IT’S BEEN NEARLY six years since Rowan Gormley, a South African who first built his reputation in private equity, decided it was time to get back into the wine business. Having founded and run what would become Virgin Wines, he knew there was a very real market in wine, despite various protestations from the established trade.
“It was around 2008,” he says. “Lehman’s had just gone bust, countries were going bankrupt and I just thought: We can’t do what everybody else is doing. It has to be radical, it has to be different.”
So he set up Naked Wines, an online retailer with a difference. It is a social site: Customers are invited to rate the wines they have tasted, post comments and interact with fellow drinkers as well as the winemakers.
Three Naked Wines worth seeking out . It also serves as a crowdfunding option for independent producers. If customers like the wines, they can become “wine angels”—a monthly payment of £20 lets you order bottles at a discount from winemakers while allowing Naked Wines to plan its investment in them. The premise is that by directly funding the winemaker, the company removes the middleman and marketing costs—savings that are then passed on to the consumer.
- Critics point out that by listing exclusive wines from relatively unknown winemakers, buyers don’t have a fair price comparison. I would add that they are also placing a lot of trust in Naked Wines’ assessment of its stock.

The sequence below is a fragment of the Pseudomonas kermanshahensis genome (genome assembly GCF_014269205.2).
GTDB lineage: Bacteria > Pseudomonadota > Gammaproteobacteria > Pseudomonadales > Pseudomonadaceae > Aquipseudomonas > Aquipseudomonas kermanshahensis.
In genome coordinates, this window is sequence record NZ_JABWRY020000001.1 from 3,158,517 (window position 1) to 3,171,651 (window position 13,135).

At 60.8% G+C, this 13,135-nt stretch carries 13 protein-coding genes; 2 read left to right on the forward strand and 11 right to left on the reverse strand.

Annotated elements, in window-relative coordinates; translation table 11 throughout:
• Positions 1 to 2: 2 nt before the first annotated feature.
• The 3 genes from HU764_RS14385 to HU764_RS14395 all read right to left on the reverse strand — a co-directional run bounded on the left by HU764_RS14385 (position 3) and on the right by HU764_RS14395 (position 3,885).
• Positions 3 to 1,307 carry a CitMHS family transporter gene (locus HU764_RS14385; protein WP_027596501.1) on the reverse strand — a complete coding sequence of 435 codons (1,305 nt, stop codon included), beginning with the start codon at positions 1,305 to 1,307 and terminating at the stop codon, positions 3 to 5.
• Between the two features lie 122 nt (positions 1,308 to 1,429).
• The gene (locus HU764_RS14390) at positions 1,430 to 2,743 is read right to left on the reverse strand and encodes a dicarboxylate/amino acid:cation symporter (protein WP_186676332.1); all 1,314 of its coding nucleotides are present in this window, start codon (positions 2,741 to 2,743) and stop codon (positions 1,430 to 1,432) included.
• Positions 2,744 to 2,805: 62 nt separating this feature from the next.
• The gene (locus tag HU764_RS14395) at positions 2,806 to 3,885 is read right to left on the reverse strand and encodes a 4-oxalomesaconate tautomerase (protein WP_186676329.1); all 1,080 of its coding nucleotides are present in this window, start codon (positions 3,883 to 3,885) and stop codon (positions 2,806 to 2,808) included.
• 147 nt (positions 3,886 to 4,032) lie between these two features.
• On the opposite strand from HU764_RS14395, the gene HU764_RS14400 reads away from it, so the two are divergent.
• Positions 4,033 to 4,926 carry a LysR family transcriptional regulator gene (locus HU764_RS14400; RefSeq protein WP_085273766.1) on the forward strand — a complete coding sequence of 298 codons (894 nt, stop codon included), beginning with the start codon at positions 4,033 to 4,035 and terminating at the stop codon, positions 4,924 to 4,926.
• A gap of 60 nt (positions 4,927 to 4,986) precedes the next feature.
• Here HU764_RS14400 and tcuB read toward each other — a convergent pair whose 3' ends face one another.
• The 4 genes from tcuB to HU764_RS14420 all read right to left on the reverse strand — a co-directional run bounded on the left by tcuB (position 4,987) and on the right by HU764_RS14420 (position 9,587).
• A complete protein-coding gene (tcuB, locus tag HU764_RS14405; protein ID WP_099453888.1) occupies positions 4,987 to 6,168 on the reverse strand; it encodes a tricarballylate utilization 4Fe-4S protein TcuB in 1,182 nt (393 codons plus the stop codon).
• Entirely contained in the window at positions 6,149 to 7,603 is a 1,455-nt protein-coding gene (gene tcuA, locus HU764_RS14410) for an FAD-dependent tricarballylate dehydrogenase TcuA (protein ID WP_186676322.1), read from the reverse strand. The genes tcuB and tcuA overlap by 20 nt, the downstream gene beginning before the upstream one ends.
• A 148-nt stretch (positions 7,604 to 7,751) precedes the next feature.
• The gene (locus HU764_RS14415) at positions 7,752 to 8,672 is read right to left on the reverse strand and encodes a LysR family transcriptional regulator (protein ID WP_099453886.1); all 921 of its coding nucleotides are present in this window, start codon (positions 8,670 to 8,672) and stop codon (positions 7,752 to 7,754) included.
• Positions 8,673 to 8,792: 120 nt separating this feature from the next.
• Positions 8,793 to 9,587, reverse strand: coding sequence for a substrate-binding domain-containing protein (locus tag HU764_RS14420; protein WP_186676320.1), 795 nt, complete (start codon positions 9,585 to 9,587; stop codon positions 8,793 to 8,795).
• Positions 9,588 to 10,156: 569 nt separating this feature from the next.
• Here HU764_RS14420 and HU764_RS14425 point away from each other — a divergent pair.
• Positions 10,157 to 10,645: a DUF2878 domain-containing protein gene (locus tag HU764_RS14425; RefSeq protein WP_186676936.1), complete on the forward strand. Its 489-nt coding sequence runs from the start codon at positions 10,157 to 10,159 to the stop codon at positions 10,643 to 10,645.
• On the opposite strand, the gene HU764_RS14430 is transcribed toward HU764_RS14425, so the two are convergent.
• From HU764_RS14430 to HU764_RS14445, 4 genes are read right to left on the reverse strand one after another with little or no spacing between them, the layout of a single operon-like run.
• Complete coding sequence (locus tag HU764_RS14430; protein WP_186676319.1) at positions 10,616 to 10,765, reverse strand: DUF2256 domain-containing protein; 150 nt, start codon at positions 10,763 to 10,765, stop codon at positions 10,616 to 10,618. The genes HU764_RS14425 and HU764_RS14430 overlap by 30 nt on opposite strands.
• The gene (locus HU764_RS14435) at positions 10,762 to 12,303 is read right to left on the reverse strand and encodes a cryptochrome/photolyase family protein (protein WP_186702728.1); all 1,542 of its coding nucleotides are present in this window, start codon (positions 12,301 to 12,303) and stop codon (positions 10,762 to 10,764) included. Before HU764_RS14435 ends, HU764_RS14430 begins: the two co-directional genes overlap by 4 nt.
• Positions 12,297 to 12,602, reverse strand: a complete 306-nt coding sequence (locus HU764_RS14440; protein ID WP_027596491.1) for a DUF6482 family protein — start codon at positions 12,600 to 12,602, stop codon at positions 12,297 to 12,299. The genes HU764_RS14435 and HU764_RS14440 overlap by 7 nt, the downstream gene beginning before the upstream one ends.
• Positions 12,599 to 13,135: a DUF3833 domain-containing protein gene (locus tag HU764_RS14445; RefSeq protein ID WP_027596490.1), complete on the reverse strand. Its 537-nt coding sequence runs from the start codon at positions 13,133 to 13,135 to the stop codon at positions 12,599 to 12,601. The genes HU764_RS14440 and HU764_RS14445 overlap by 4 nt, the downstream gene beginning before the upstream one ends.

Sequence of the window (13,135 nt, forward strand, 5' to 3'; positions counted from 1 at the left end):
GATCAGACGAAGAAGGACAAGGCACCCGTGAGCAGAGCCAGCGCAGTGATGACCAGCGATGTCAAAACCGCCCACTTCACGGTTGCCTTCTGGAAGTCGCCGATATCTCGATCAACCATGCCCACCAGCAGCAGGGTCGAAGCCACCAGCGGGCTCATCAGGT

But that hasn’t seemed to have hindered customers’ interest. With 150,000 “angels” across the world, the Norwich, England-based company has a turnover of more than £40 million and ships over 10 million bottles of wine a year.
Last June, Naked Wines moved into Napa, opening a winery for 25 winemakers. And last month, the company set up its second base in California. They also have operations in Australia.
“Wine as a product has legs,” Mr. Gormley says. “The next stage for wine is when consumers get away from fear and away from what other people think about me because of the wine I drink. There is a whole level of wine consumption to come. It will become much more adventurous.”
“The next stage for wine is when consumers get away from fear and away from what other people think about me because of the wine I drink”
By Will Lyons
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